Epicondylitis and climbing : New treatment possibilities
Lateral epicondylitis is the most common elbow pathology. Usually called tennis elbow, it nevertheless affects many climbers. Even if they’ve never lifted a racquet! Good news : there are new treatment possibilities.
Epicondylitis : a pathology caused by overwork
Lateral epicondylitis is a pathology that is caused by the repetition of certain movements. Or excessive demands on the wrist extensor muscles. Very often, an imbalance in the development of the flexor and extensor muscles encourages these tendon-related pathologies. In particular in climbers whose flexors are over-developed. The extensors stabilise the wrist when you grip, and optimise the work of the flexors.
It occurs most frequently between 30 and 40 years old. And it affects mostly men. It lasts for anything between 6 months and 2 years. Often the root of the problem is insufficient warming up and a sudden increase in the quantity of training (sessions that are too close together, starting back at intensive training, working with weights…). It can also be due to insufficient hydration. Or untreated dental cavities or even cervical or dorsal tension.
Repeated violent gestures at speed or at a stretch, such as in bouldering or on a fingerboard, also have a detrimental effect on elbows. Especially if the climber is lacking in coordination and isn’t in good enough physical shape when they start this kind of exercise. Those who climb cracks also develop this type of elbow pathology, because of the twisting movements their joints are subjected to, such as hand jams with the thumb pointing downwards.
Classic symptoms and treatments
Lateral epicondylitis is quite easy to spot. As its name suggests, it causes pain in the epicondyle. I.e. a little bony bump at the elbow joint, on the outside of the arm. Usually it comes on gradually. The area becomes sensitive to touch at first, then painful during physical activity, whether for rotating movements or gripping movements with a straight arm. And sometimes even at rest, just by straightening the elbow!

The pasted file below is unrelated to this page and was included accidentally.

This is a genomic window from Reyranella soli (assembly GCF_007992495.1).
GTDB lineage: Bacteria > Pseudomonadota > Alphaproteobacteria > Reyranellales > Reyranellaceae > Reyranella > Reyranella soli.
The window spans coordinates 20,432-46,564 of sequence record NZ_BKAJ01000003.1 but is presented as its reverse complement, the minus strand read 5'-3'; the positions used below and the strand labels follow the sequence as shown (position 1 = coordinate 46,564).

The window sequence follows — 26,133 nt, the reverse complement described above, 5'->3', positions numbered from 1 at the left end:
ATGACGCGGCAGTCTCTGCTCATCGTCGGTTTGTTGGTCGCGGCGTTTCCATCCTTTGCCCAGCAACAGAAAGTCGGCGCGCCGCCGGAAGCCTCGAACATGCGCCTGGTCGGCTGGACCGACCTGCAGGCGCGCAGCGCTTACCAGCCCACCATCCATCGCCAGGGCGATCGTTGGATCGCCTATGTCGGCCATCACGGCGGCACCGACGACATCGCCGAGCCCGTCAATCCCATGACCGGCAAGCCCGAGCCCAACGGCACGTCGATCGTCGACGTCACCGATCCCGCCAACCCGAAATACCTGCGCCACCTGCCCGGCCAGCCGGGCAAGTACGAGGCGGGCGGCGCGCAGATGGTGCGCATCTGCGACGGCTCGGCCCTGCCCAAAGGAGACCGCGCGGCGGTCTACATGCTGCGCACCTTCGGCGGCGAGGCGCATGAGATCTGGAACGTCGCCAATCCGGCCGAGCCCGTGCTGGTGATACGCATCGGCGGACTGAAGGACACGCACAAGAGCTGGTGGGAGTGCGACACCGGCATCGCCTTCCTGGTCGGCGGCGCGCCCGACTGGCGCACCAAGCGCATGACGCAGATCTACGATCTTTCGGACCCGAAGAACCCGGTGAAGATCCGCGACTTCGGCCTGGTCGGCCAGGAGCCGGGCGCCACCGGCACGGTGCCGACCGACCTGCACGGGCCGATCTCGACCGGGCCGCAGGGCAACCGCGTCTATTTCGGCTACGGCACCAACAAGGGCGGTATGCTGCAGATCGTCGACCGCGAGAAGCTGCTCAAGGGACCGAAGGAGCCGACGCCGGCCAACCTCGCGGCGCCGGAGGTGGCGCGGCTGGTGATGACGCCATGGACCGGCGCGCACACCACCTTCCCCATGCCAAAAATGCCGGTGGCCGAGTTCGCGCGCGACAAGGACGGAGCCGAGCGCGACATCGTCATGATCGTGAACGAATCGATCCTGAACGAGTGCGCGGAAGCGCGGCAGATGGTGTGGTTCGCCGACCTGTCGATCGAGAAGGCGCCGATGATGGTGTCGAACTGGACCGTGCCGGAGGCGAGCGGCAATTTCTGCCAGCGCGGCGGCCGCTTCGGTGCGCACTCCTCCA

It may also present in the form of persistent contractions of the extensors, with tightness in the forearm. This can be one of the first warning signs. Stopping or greatly reducing training, cryotherapy, ultrasounds, deep transversal massage, antalgic electrotherapy and stretching exercices are part of the armada of treatments that are used to begin with. They usually improve the situation. But won’t manage to profoundly alter the histological structure of the tendon.
Because it seems that the pain isn’t due to an inflammation, but rather to the development of immature scar tissue, with collagen fibres that are broken up by angio- and myo-fibroblastic nodules, along with neo-vessels and sensitive nervous fibres. In other words, after the repeated micro-traumas during physical activity, the tendon begins to repair itself as well as it can, but it’s fairly disorganised!
There is no real consensus at present when it comes to treating lateral epicondylitis. However different studies have shown that eccentric movement can be effective when dealing with tendon-related pathologies, which explains why many physiotherapists are now using it, even though the researchers are not unanimous on the reasons behind its effectiveness.